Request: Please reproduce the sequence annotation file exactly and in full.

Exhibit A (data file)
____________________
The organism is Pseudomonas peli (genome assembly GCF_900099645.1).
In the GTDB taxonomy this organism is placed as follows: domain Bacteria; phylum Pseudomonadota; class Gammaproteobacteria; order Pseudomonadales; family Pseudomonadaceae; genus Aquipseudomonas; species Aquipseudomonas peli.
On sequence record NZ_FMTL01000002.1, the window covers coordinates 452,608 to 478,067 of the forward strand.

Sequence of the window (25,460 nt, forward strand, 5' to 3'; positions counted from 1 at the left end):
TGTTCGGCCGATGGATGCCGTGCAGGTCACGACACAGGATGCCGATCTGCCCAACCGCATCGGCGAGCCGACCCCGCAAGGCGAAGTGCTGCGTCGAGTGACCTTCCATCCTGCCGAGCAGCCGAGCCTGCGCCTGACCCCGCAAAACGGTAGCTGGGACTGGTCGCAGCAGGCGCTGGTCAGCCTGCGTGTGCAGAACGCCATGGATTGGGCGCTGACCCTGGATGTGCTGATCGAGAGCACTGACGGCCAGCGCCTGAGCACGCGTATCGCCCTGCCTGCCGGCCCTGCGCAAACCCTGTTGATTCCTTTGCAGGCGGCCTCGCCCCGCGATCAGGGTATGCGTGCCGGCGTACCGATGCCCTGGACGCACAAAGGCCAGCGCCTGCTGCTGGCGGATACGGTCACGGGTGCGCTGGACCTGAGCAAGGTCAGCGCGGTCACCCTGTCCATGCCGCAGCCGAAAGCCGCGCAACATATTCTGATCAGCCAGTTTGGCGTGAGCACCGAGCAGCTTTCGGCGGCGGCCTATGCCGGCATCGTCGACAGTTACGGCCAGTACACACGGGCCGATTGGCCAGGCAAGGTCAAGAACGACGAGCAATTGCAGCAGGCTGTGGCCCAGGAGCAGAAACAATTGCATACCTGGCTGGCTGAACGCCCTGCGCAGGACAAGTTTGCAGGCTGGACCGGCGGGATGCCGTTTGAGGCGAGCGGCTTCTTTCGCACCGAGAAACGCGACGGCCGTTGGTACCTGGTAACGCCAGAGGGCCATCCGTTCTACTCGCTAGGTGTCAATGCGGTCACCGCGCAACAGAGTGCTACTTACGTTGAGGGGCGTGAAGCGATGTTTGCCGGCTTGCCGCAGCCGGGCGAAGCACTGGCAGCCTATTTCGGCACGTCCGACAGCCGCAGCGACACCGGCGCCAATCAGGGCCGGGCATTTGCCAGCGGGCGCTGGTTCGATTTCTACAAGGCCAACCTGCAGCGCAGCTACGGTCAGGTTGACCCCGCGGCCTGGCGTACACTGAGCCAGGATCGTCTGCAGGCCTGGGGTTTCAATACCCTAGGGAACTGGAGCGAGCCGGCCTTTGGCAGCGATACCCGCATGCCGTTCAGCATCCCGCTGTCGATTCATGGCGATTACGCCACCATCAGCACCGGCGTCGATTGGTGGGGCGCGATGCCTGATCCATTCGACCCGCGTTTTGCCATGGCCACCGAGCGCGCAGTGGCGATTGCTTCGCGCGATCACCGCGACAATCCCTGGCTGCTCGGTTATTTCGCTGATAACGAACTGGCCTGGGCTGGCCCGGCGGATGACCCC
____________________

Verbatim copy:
The organism is Pseudomonas peli (genome assembly GCF_900099645.1).
In the GTDB taxonomy this organism is placed as follows: domain Bacteria; phylum Pseudomonadota; class Gammaproteobacteria; order Pseudomonadales; family Pseudomonadaceae; genus Aquipseudomonas; species Aquipseudomonas peli.
On sequence record NZ_FMTL01000002.1, the window covers coordinates 452,608 to 478,067 of the forward strand.

Sequence of the window (25,460 nt, forward strand, 5' to 3'; positions counted from 1 at the left end):
TGTTCGGCCGATGGATGCCGTGCAGGTCACGACACAGGATGCCGATCTGCCCAACCGCATCGGCGAGCCGACCCCGCAAGGCGAAGTGCTGCGTCGAGTGACCTTCCATCCTGCCGAGCAGCCGAGCCTGCGCCTGACCCCGCAAAACGGTAGCTGGGACTGGTCGCAGCAGGCGCTGGTCAGCCTGCGTGTGCAGAACGCCATGGATTGGGCGCTGACCCTGGATGTGCTGATCGAGAGCACTGACGGCCAGCGCCTGAGCACGCGTATCGCCCTGCCTGCCGGCCCTGCGCAAACCCTGTTGATTCCTTTGCAGGCGGCCTCGCCCCGCGATCAGGGTATGCGTGCCGGCGTACCGATGCCCTGGACGCACAAAGGCCAGCGCCTGCTGCTGGCGGATACGGTCACGGGTGCGCTGGACCTGAGCAAGGTCAGCGCGGTCACCCTGTCCATGCCGCAGCCGAAAGCCGCGCAACATATTCTGATCAGCCAGTTTGGCGTGAGCACCGAGCAGCTTTCGGCGGCGGCCTATGCCGGCATCGTCGACAGTTACGGCCAGTACACACGGGCCGATTGGCCAGGCAAGGTCAAGAACGACGAGCAATTGCAGCAGGCTGTGGCCCAGGAGCAGAAACAATTGCATACCTGGCTGGCTGAACGCCCTGCGCAGGACAAGTTTGCAGGCTGGACCGGCGGGATGCCGTTTGAGGCGAGCGGCTTCTTTCGCACCGAGAAACGCGACGGCCGTTGGTACCTGGTAACGCCAGAGGGCCATCCGTTCTACTCGCTAGGTGTCAATGCGGTCACCGCGCAACAGAGTGCTACTTACGTTGAGGGGCGTGAAGCGATGTTTGCCGGCTTGCCGCAGCCGGGCGAAGCACTGGCAGCCTATTTCGGCACGTCCGACAGCCGCAGCGACACCGGCGCCAATCAGGGCCGGGCATTTGCCAGCGGGCGCTGGTTCGATTTCTACAAGGCCAACCTGCAGCGCAGCTACGGTCAGGTTGACCCCGCGGCCTGGCGTACACTGAGCCAGGATCGTCTGCAGGCCTGGGGTTTCAATACCCTAGGGAACTGGAGCGAGCCGGCCTTTGGCAGCGATACCCGCATGCCGTTCAGCATCCCGCTGTCGATTCATGGCGATTACGCCACCATCAGCACCGGCGTCGATTGGTGGGGCGCGATGCCTGATCCATTCGACCCGCGTTTTGCCATGGCCACCGAGCGCGCAGTGGCGATTGCTTCGCGCGATCACCGCGACAATCCCTGGCTGCTCGGTTATTTCGCTGATAACGAACTGGCCTGGGCTGGCCCGGCGGATGACCCC